**Out-of-network tweets:**

This is the hard part. Remember that a user can both create a tweet(producers) and read/interact with tweets (consumers). In this article, we will refer to users with at least 1 tweet as producers, and all users by default will also be consumers.

To understand it, we will start with the final output and then we will go into more details regarding its implementation.

We will discuss the Simcluster algorithm which is a clustering algorithm. Yes don’t be shocked, we will use the clustering to choose the right set of tweets for the user. Here’s how it works:-

- Cluster the producers into communities — These communities are built based on the producers that share a common topic of interest, e.g. politics, sports, AI, movies, etc.

2. Create the community vector for Rohan— Rohan will have some interaction with tweets from producers in the past. For ease of explanation, we have only considered the number of likes as an interaction.

Now, a little bit of mathematics. Take the dot product of the Rohan-producer matrix with the producer-community matrix.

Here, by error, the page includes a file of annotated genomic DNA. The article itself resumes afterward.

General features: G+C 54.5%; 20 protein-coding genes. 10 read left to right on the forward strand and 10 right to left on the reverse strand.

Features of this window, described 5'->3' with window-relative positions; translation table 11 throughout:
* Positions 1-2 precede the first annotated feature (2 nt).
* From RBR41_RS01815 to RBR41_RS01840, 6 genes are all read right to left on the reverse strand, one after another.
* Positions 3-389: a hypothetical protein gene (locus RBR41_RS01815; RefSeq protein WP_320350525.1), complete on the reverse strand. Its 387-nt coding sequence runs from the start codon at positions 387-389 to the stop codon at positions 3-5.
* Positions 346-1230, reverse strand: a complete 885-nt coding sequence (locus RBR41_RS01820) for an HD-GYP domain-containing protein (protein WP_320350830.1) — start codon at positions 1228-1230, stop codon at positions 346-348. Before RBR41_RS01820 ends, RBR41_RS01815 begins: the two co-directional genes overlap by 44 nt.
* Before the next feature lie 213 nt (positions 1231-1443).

What does the community vector for Rohan represents? He likes 33% of the tweets from Community 1 and 66% of the tweets from Community 2.

3. Selecting the tweets from each community based on the Rohan community vector — Now to put it simply, if the algorithm has to source 1500 tweets for Rohan, it can pick up 500 tweets from Community 1 and 1000 tweets from Community 2. Now this tweet selection will be based on the popularity and recency of a tweet in the community. For e.g. a recent tweet that is being liked by a lot of users. Hurray, we have selected the 1500 tweet candidates for Rohan.

Did you notice something in the above process, once you assign the producers to communities, the rest of the steps simply flow based on the historical data. Twitter uses the SimCluster algorithm for clustering the producers into communities.

The basic idea is that u**sers who belong to the same community are more likely to follow each other and tweet about similar topics. **So there are two crucial elements of a community, Users within a community:-

**tweet about similar topics**and**tend to follow more people within the community**as against other communities.